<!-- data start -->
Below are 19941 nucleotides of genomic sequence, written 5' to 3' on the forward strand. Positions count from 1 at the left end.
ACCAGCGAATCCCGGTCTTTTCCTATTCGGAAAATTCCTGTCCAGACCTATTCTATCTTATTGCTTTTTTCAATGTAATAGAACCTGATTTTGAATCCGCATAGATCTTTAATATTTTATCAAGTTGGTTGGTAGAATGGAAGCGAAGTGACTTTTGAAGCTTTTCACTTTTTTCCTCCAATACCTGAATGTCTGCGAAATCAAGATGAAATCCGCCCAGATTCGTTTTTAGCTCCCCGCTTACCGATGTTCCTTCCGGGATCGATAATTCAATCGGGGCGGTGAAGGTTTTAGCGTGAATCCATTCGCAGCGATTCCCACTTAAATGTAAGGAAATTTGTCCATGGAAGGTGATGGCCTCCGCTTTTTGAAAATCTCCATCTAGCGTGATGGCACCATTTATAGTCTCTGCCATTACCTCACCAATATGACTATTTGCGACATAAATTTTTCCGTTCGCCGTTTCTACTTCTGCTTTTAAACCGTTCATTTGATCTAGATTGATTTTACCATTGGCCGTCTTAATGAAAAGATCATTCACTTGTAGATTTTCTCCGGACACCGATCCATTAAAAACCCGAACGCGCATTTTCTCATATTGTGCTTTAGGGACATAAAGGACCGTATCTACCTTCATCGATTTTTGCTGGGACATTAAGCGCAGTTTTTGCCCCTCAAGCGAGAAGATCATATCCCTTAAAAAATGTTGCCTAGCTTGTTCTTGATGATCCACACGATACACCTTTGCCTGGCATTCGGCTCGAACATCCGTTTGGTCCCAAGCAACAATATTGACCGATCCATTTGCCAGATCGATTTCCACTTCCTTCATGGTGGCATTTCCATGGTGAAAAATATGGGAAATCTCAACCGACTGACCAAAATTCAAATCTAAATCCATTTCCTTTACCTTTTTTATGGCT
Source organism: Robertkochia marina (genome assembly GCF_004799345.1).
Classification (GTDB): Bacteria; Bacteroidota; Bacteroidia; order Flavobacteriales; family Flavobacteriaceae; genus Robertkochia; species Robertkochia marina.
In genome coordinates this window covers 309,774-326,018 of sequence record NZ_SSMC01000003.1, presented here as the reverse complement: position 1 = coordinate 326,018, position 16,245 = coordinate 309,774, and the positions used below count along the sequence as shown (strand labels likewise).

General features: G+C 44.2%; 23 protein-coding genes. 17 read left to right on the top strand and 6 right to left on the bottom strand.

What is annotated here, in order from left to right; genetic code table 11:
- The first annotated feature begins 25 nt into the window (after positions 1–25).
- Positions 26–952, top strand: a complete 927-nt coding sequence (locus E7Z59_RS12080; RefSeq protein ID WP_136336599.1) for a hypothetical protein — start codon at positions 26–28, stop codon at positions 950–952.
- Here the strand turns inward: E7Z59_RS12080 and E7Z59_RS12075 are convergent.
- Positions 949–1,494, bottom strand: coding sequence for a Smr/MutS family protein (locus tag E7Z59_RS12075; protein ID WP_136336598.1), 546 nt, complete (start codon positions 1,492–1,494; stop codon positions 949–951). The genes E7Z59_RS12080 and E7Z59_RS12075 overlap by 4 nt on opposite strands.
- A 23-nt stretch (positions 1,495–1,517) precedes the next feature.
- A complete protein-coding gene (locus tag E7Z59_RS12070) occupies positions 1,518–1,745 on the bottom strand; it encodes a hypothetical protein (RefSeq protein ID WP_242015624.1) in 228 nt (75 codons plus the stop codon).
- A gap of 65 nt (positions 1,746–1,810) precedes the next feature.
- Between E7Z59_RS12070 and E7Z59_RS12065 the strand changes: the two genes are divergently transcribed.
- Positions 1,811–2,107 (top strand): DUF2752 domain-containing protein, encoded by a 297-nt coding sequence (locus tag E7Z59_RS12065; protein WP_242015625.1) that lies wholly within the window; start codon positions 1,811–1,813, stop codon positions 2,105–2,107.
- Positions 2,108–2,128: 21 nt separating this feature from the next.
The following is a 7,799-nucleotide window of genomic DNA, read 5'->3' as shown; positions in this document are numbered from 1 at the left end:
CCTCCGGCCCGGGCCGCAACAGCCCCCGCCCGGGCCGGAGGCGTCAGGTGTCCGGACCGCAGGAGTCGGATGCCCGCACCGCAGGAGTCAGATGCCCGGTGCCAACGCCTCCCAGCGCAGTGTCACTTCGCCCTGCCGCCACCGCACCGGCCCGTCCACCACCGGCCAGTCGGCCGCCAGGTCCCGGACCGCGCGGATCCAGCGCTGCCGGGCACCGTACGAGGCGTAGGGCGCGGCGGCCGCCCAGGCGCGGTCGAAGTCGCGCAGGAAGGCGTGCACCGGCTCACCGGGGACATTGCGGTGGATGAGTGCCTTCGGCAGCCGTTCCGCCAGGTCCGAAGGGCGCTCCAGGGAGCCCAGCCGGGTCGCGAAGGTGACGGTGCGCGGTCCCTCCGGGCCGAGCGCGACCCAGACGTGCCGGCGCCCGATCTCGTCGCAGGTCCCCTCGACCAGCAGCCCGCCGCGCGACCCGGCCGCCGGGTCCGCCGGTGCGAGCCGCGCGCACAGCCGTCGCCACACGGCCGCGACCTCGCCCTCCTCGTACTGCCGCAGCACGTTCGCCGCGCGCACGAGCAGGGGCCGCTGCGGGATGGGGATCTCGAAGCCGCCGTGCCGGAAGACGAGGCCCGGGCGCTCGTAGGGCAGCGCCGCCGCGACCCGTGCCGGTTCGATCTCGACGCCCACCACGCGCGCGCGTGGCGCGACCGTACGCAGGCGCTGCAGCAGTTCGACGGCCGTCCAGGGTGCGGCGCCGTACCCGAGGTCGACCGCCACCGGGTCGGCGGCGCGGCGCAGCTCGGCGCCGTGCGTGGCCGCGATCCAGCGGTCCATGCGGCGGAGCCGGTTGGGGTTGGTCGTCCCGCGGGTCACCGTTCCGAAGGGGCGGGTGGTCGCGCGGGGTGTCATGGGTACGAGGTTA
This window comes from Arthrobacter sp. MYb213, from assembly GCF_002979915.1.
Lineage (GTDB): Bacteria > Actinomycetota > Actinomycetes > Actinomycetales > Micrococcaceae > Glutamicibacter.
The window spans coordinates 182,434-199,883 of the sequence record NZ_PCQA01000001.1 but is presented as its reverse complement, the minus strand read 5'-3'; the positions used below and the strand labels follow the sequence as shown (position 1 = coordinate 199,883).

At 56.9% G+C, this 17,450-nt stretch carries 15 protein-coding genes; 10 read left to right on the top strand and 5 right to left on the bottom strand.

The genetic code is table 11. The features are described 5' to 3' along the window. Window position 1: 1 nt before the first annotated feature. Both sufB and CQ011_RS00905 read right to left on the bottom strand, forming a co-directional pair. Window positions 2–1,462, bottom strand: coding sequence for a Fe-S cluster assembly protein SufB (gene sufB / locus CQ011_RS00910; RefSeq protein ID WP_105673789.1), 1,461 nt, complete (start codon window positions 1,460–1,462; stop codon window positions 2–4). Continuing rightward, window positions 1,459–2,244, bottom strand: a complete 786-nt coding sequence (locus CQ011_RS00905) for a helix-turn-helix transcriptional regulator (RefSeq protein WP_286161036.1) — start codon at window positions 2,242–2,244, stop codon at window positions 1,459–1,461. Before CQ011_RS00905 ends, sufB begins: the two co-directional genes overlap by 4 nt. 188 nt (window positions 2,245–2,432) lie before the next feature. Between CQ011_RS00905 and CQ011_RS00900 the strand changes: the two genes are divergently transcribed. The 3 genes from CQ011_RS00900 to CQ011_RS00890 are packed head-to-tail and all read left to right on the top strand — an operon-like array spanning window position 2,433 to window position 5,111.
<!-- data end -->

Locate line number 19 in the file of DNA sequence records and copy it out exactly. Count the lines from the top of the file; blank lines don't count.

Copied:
CCTCCGGCCCGGGCCGCAACAGCCCCCGCCCGGGCCGGAGGCGTCAGGTGTCCGGACCGCAGGAGTCGGATGCCCGCACCGCAGGAGTCAGATGCCCGGTGCCAACGCCTCCCAGCGCAGTGTCACTTCGCCCTGCCGCCACCGCACCGGCCCGTCCACCACCGGCCAGTCGGCCGCCAGGTCCCGGACCGCGCGGATCCAGCGCTGCCGGGCACCGTACGAGGCGTAGGGCGCGGCGGCCGCCCAGGCGCGGTCGAAGTCGCGCAGGAAGGCGTGCACCGGCTCACCGGGGACATTGCGGTGGATGAGTGCCTTCGGCAGCCGTTCCGCCAGGTCCGAAGGGCGCTCCAGGGAGCCCAGCCGGGTCGCGAAGGTGACGGTGCGCGGTCCCTCCGGGCCGAGCGCGACCCAGACGTGCCGGCGCCCGATCTCGTCGCAGGTCCCCTCGACCAGCAGCCCGCCGCGCGACCCGGCCGCCGGGTCCGCCGGTGCGAGCCGCGCGCACAGCCGTCGCCACACGGCCGCGACCTCGCCCTCCTCGTACTGCCGCAGCACGTTCGCCGCGCGCACGAGCAGGGGCCGCTGCGGGATGGGGATCTCGAAGCCGCCGTGCCGGAAGACGAGGCCCGGGCGCTCGTAGGGCAGCGCCGCCGCGACCCGTGCCGGTTCGATCTCGACGCCCACCACGCGCGCGCGTGGCGCGACCGTACGCAGGCGCTGCAGCAGTTCGACGGCCGTCCAGGGTGCGGCGCCGTACCCGAGGTCGACCGCCACCGGGTCGGCGGCGCGGCGCAGCTCGGCGCCGTGCGTGGCCGCGATCCAGCGGTCCATGCGGCGGAGCCGGTTGGGGTTGGTCGTCCCGCGGGTCACCGTTCCGAAGGGGCGGGTGGTCGCGCGGGGTGTCATGGGTACGAGGTTA